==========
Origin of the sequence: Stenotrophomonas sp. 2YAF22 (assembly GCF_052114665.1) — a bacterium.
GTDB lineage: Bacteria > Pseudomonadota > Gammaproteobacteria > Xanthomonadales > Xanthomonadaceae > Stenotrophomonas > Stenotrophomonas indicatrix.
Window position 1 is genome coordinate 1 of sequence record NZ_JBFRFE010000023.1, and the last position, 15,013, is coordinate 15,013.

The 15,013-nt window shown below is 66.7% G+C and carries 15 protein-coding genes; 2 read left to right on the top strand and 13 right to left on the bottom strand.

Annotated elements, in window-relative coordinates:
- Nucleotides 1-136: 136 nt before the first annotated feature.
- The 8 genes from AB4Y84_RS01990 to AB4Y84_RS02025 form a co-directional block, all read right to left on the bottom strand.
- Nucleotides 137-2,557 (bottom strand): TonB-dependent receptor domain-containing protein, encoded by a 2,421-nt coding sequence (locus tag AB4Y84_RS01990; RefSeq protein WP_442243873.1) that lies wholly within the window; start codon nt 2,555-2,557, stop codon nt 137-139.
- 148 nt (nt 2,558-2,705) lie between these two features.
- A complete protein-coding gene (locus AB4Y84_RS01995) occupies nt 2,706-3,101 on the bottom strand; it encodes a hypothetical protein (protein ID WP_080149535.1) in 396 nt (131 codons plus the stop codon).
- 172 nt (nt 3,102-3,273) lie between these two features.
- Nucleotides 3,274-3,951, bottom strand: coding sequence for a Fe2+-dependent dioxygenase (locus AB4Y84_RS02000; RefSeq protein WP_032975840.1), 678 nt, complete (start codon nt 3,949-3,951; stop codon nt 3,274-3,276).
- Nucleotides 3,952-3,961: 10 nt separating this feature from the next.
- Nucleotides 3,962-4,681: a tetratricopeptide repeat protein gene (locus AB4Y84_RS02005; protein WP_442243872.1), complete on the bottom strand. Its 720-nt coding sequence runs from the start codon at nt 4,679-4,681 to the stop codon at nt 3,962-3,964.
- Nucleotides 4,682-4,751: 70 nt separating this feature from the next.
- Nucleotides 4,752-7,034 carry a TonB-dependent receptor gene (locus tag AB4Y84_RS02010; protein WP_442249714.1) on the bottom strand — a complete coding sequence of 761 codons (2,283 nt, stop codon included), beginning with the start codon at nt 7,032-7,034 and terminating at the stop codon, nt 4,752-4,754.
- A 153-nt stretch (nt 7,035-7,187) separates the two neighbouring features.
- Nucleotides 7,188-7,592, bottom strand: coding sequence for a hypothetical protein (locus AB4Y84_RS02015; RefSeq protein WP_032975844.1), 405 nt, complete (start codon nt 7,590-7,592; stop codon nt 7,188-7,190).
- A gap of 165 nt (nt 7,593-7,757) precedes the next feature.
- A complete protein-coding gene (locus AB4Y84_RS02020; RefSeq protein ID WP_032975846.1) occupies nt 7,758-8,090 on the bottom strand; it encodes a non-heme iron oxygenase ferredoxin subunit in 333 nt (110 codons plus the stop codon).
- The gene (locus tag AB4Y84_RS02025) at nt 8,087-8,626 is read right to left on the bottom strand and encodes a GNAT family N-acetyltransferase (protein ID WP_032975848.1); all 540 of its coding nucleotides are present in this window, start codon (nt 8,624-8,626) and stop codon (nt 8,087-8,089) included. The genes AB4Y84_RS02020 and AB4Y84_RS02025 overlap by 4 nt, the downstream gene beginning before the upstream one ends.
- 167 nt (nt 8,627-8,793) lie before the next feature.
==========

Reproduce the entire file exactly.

Origin of the sequence: Stenotrophomonas sp. 2YAF22 (assembly GCF_052114665.1) — a bacterium.
GTDB lineage: Bacteria > Pseudomonadota > Gammaproteobacteria > Xanthomonadales > Xanthomonadaceae > Stenotrophomonas > Stenotrophomonas indicatrix.
Window position 1 is genome coordinate 1 of sequence record NZ_JBFRFE010000023.1, and the last position, 15,013, is coordinate 15,013.

The 15,013-nt window shown below is 66.7% G+C and carries 15 protein-coding genes; 2 read left to right on the top strand and 13 right to left on the bottom strand.

Annotated elements, in window-relative coordinates:
- Nucleotides 1-136: 136 nt before the first annotated feature.
- The 8 genes from AB4Y84_RS01990 to AB4Y84_RS02025 form a co-directional block, all read right to left on the bottom strand.
- Nucleotides 137-2,557 (bottom strand): TonB-dependent receptor domain-containing protein, encoded by a 2,421-nt coding sequence (locus tag AB4Y84_RS01990; RefSeq protein WP_442243873.1) that lies wholly within the window; start codon nt 2,555-2,557, stop codon nt 137-139.
- 148 nt (nt 2,558-2,705) lie between these two features.
- A complete protein-coding gene (locus AB4Y84_RS01995) occupies nt 2,706-3,101 on the bottom strand; it encodes a hypothetical protein (protein ID WP_080149535.1) in 396 nt (131 codons plus the stop codon).
- 172 nt (nt 3,102-3,273) lie between these two features.
- Nucleotides 3,274-3,951, bottom strand: coding sequence for a Fe2+-dependent dioxygenase (locus AB4Y84_RS02000; RefSeq protein WP_032975840.1), 678 nt, complete (start codon nt 3,949-3,951; stop codon nt 3,274-3,276).
- Nucleotides 3,952-3,961: 10 nt separating this feature from the next.
- Nucleotides 3,962-4,681: a tetratricopeptide repeat protein gene (locus AB4Y84_RS02005; protein WP_442243872.1), complete on the bottom strand. Its 720-nt coding sequence runs from the start codon at nt 4,679-4,681 to the stop codon at nt 3,962-3,964.
- Nucleotides 4,682-4,751: 70 nt separating this feature from the next.
- Nucleotides 4,752-7,034 carry a TonB-dependent receptor gene (locus tag AB4Y84_RS02010; protein WP_442249714.1) on the bottom strand — a complete coding sequence of 761 codons (2,283 nt, stop codon included), beginning with the start codon at nt 7,032-7,034 and terminating at the stop codon, nt 4,752-4,754.
- A 153-nt stretch (nt 7,035-7,187) separates the two neighbouring features.
- Nucleotides 7,188-7,592, bottom strand: coding sequence for a hypothetical protein (locus AB4Y84_RS02015; RefSeq protein WP_032975844.1), 405 nt, complete (start codon nt 7,590-7,592; stop codon nt 7,188-7,190).
- A gap of 165 nt (nt 7,593-7,757) precedes the next feature.
- A complete protein-coding gene (locus AB4Y84_RS02020; RefSeq protein ID WP_032975846.1) occupies nt 7,758-8,090 on the bottom strand; it encodes a non-heme iron oxygenase ferredoxin subunit in 333 nt (110 codons plus the stop codon).
- The gene (locus tag AB4Y84_RS02025) at nt 8,087-8,626 is read right to left on the bottom strand and encodes a GNAT family N-acetyltransferase (protein ID WP_032975848.1); all 540 of its coding nucleotides are present in this window, start codon (nt 8,624-8,626) and stop codon (nt 8,087-8,089) included. The genes AB4Y84_RS02020 and AB4Y84_RS02025 overlap by 4 nt, the downstream gene beginning before the upstream one ends.
- 167 nt (nt 8,627-8,793) lie before the next feature.